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It’s easier than ever to be a lowkey gardener of homegrown weed

senior lifestyle correspondent

I do not have a particularly green thumb. Any gardening success I’ve had—mostly with the pots of cherry tomatoes and herbs on my patio—has been due to good luck and strong sun.

I’m a lazy gardener, not a farmer. This is the same approach I’m taking to growing my own weed.

For the last year or so in Los Angeles, I’ve enjoyed legal access to marijuana. It’s easy enough to go to a dispensary or get it delivered. But you know what might be more fun? Growing it—and spring 2018 seems just the time to give it a go. (Here in California, adults over 21 can grow up to six plants at home for personal use, so long as they’re locked up and not publicly visible. Several US states and Washington, DC have similar laws.)

“You don’t have to have a gigantic grow room, or a huge outdoor cannabis farm,” says Grace Olivia Hicks, the co-founder of Green Carpet Growing, a San Diego, CA-based cannabis cultivation consultancy. “Cannabis doesn’t have to be far away—it’s within reach now and it’s also legally acceptable.”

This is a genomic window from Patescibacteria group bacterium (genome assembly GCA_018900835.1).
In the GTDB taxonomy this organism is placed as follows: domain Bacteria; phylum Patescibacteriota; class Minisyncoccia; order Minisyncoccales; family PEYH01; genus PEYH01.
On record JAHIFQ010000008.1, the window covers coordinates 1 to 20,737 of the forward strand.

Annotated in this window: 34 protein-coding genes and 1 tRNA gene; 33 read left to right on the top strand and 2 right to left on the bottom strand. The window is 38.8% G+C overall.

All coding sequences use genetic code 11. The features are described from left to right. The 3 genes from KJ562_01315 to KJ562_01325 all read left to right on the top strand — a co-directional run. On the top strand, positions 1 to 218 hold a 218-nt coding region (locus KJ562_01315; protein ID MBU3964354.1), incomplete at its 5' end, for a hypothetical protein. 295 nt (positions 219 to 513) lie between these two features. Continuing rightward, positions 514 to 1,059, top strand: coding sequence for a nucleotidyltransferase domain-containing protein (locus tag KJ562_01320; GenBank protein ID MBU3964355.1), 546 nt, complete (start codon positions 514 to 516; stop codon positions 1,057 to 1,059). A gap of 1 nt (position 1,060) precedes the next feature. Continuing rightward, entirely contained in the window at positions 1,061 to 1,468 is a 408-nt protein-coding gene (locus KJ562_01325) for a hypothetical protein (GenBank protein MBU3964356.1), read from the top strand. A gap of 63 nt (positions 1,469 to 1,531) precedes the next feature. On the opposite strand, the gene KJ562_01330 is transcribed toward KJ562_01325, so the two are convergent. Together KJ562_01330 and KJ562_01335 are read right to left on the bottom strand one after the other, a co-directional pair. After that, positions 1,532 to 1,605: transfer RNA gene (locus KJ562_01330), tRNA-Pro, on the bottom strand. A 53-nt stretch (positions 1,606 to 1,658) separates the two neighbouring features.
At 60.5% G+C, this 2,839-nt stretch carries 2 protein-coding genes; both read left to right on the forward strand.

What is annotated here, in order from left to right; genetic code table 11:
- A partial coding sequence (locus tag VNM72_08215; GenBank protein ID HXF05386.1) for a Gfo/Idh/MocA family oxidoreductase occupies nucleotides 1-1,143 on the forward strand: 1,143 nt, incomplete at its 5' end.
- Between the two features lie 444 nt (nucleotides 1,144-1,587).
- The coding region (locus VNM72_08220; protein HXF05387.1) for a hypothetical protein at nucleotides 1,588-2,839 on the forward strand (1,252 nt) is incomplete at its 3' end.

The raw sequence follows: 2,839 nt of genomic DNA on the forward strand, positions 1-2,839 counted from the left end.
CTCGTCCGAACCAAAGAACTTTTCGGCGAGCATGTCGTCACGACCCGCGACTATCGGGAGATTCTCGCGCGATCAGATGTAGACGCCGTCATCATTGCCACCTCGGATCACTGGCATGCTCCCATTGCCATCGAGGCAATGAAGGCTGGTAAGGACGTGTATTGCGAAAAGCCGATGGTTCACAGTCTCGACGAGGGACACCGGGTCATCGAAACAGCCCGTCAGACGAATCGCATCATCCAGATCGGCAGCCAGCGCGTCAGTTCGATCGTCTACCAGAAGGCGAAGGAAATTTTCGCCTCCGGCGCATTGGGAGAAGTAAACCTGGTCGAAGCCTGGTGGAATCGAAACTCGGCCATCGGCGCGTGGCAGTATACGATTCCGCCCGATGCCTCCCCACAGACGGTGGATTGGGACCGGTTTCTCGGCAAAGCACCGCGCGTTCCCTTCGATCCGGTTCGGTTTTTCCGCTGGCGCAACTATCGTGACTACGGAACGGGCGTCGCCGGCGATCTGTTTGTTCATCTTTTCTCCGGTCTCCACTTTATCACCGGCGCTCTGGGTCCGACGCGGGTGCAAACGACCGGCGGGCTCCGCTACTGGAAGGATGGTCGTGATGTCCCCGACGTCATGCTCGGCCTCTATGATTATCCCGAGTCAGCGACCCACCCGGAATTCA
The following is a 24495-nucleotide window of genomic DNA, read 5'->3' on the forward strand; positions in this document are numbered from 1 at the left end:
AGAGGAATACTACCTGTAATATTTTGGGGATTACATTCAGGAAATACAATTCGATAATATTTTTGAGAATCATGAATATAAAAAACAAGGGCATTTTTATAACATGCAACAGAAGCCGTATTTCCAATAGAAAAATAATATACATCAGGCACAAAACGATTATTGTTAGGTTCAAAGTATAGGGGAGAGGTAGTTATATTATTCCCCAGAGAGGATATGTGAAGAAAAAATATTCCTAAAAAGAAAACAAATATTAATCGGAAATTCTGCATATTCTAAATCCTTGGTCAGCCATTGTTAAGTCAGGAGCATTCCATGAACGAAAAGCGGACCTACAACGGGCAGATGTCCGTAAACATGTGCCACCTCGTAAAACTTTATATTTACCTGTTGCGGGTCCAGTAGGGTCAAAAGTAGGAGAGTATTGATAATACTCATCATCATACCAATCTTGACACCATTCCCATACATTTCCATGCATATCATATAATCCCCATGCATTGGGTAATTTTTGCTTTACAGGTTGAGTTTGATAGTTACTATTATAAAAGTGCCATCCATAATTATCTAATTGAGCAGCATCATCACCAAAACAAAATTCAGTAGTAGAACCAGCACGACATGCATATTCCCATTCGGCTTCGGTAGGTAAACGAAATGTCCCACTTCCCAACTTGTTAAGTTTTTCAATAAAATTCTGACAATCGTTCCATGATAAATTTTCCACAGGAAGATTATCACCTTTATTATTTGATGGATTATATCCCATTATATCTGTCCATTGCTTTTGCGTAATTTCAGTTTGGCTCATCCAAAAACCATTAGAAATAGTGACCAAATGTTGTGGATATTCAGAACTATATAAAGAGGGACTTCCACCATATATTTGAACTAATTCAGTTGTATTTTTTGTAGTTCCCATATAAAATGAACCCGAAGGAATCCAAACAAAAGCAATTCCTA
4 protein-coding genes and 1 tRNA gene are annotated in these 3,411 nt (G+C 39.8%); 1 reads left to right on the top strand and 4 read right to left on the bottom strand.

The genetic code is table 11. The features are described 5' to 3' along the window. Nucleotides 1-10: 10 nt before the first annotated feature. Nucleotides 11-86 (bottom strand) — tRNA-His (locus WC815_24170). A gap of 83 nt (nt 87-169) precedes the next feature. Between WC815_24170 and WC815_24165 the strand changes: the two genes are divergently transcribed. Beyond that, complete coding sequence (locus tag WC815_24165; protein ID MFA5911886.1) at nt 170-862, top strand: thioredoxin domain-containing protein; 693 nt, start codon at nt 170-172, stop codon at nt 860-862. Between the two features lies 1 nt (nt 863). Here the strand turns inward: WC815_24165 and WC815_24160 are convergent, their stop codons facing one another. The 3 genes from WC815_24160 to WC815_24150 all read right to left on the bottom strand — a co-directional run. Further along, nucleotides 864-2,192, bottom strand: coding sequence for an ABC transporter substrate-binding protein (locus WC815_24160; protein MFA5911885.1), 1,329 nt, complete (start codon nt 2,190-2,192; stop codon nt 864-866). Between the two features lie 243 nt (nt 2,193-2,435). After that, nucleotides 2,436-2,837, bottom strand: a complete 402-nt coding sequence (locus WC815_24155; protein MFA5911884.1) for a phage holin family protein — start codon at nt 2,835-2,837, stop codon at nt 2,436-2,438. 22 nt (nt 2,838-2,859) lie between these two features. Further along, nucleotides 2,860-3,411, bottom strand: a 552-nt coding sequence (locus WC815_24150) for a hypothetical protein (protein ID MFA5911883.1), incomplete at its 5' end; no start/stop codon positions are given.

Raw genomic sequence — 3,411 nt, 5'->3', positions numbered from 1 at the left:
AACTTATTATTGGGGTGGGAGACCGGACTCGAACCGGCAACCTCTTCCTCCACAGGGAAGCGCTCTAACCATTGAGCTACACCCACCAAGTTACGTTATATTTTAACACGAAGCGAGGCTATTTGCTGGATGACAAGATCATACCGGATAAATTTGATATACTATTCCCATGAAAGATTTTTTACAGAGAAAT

Still, it’s not quite so easy as plopping a pot of basil on the windowsill. Yes, it’s called “weed” because it grows like one, but cannabis is a complicated plant, and its cultivation has many steps where things can go wrong.

“It’s like a recipe,” says Hicks. “There are certain parts that have to be done correctly and at a certain time to get you from point A to point B to have product at the end.” (See: Willamette Week’s accidental “Pot Massacre of 2017” due to heat and over-fertilization.)

If you live in a place where it’s legal, here are some basics to know before you get started:

Clones vs. seeds

Just like those of us planting tomatoes in the spring, weed gardeners are faced with a choice between starting with seeds or small plants. In the cannabis world, many start with the sprouted cuttings commonly known as “clones.” While sprouting a seedling in a wet paper towel has its charm, clones leave far less margin for error.

What’s more, with a clone you can be sure you’re obtaining a female that will produce desirable flowers, also known as buds, if you play your cards right. (“Male plants are the bane of marijuana growers,” wrote Mel Frank in the Marijuana Grower’s Insider’s Guide. “They’re necessary for breeding and hybridizing, but otherwise they’re in the way.”)

In places where recreational marijuana growth is legal, you can find clones at cannabis nurseries, farmer’s markets, dispensaries, and even delivery services.

A wealth of resources

The resources for prospective pot growers today are incomprehensibly vast.